9 2 Germany Heinz-Harald Frentzen Williams-Mecachrome 1:50.686 +2.004
10 14 France Jean Alesi Sauber-Petronas 1:51.189 +2.507
11 6 Austria Alexander Wurz Benetton-Playlife 1:51.648 +2.966
12 15 United Kingdom Johnny Herbert Sauber-Petronas 1:51.851 +3.169
13 12 Italy Jarno Trulli Prost-Peugeot 1:52.572 +3.890
14 18 Brazil Rubens Barrichello Stewart-Ford 1:52.670 +3.988
15 11 France Olivier Panis Prost-Peugeot 1:52.784 +4.102
16 16 Brazil Pedro Diniz Arrows 1:53.037 +4.355
17 19 Netherlands Jos Verstappen Stewart-Ford 1:53.149 +4.467
18 17 Finland Mika Salo Arrows 1:53.207 +4.525
19 21 Japan Toranosuke Takagi Tyrrell-Ford 1:53.237 +4.555
20 20 Brazil Ricardo Rosset Tyrrell-Ford 1:54.850 +6.168
21 22 Japan Shinji Nakano Minardi-Ford 1:55.084 +6.402
22 23 Argentina Esteban Tuero Minardi-Ford 1:55.520 +6.838

Race[edit]

Pos No Driver Constructor Laps Time/Retired Grid Points
1 9 United Kingdom Damon Hill Jordan-Mugen-Honda 44 1:43:47.407 3 10
2 10 Germany Ralf Schumacher Jordan-Mugen-Honda 44 +0.932 8 6
3 14 France Jean Alesi Sauber-Petronas 44 +7.240 10 4
4 2 Germany Heinz-Harald Frentzen Williams-Mecachrome 44 +32.243 9 3
5 16 Brazil Pedro Diniz Arrows 44 +51.682 16 2
6 12 Italy Jarno Trulli Prost-Peugeot 42 +2 Laps 13 1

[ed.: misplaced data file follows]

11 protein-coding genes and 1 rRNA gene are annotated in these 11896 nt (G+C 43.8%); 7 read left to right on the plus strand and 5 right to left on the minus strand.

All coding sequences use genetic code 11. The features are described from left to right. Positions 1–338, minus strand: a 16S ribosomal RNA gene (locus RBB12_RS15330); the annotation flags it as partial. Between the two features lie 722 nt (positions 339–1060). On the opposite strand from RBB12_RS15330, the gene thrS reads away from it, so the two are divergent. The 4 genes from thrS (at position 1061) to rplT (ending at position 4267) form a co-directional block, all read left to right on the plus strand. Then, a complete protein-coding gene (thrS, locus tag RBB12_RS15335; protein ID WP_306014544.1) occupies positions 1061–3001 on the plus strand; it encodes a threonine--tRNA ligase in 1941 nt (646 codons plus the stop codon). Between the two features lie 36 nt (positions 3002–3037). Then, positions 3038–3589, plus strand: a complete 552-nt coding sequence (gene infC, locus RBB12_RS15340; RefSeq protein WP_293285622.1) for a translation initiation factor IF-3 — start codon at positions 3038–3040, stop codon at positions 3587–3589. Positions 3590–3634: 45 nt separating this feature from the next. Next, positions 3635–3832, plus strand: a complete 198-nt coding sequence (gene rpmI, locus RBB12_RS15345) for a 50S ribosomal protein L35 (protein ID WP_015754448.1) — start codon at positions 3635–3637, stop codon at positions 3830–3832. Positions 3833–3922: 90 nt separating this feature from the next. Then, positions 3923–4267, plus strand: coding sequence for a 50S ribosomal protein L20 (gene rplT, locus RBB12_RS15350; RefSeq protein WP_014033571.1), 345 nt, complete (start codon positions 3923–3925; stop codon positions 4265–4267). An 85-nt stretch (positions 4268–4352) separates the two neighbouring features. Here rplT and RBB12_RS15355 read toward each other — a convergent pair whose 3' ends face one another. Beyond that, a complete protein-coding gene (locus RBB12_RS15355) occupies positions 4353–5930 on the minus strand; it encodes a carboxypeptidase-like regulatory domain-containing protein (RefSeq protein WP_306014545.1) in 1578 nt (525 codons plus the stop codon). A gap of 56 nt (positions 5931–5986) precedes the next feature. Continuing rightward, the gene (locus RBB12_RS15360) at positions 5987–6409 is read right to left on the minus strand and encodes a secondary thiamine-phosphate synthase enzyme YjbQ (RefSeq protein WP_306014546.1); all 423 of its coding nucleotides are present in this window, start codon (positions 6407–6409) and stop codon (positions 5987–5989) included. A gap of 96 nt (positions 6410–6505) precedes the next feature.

7 7 United Kingdom David Coulthard McLaren-Mercedes 39 +5 Laps 2  
8 22 Japan Shinji Nakano Minardi-Ford 39 +5 Laps 21  
Ret 5 Italy Giancarlo Fisichella Benetton-Playlife 26 Collision 7  
Ret 3 Germany Michael Schumacher Ferrari 25 Collision damage 4  
Ret 4 United Kingdom Eddie Irvine Ferrari 25 Spun off 5  
Ret 23 Argentina Esteban Tuero Minardi-Ford 17 Gearbox 22  
Ret 1 Canada Jacques Villeneuve Williams-Mecachrome 16 Spun off 6  
Ret 21 Japan Toranosuke Takagi Tyrrell-Ford 10 Spun off 19  
Ret 19 Netherlands Jos Verstappen Stewart-Ford 8 Engine 17  
Ret 8 Finland Mika Häkkinen McLaren-Mercedes 0 Collision 1  
Ret 6 Austria Alexander Wurz Benetton-Playlife 0 Collision 11  
Ret 15 United Kingdom Johnny Herbert Sauber-Petronas 0 Collision 12  
DNS 18 Brazil Rubens Barrichello Stewart-Ford 0 Collision[nb 1] 15  
DNS 11 France Olivier Panis Prost-Peugeot 0 Collision* 14  
DNS 17 Finland Mika Salo Arrows 0 Collision* 18  
DNS 20 Brazil Ricardo Rosset Tyrrell-Ford 0 Collision* 20  
  • * Failed to restart

Standings after the race[edit]

  • Bold text indicates who still has a theoretical chance of becoming World Champion.
  • Note: Only the top five positions are included for both sets of standings.

Notes[edit]

  1. ^ Barrichello, Panis, Salo and Rosset are all listed as Did Not Start in the official results, despite having taken the first start prior to the race being stopped. Regulations at the time were such that in the event of a stoppage being ordered on the first lap, that start would be deemed null-and-void, and the second start would take place as if the first had never occurred. As these four drivers didn't make the second start, they are classified DNS.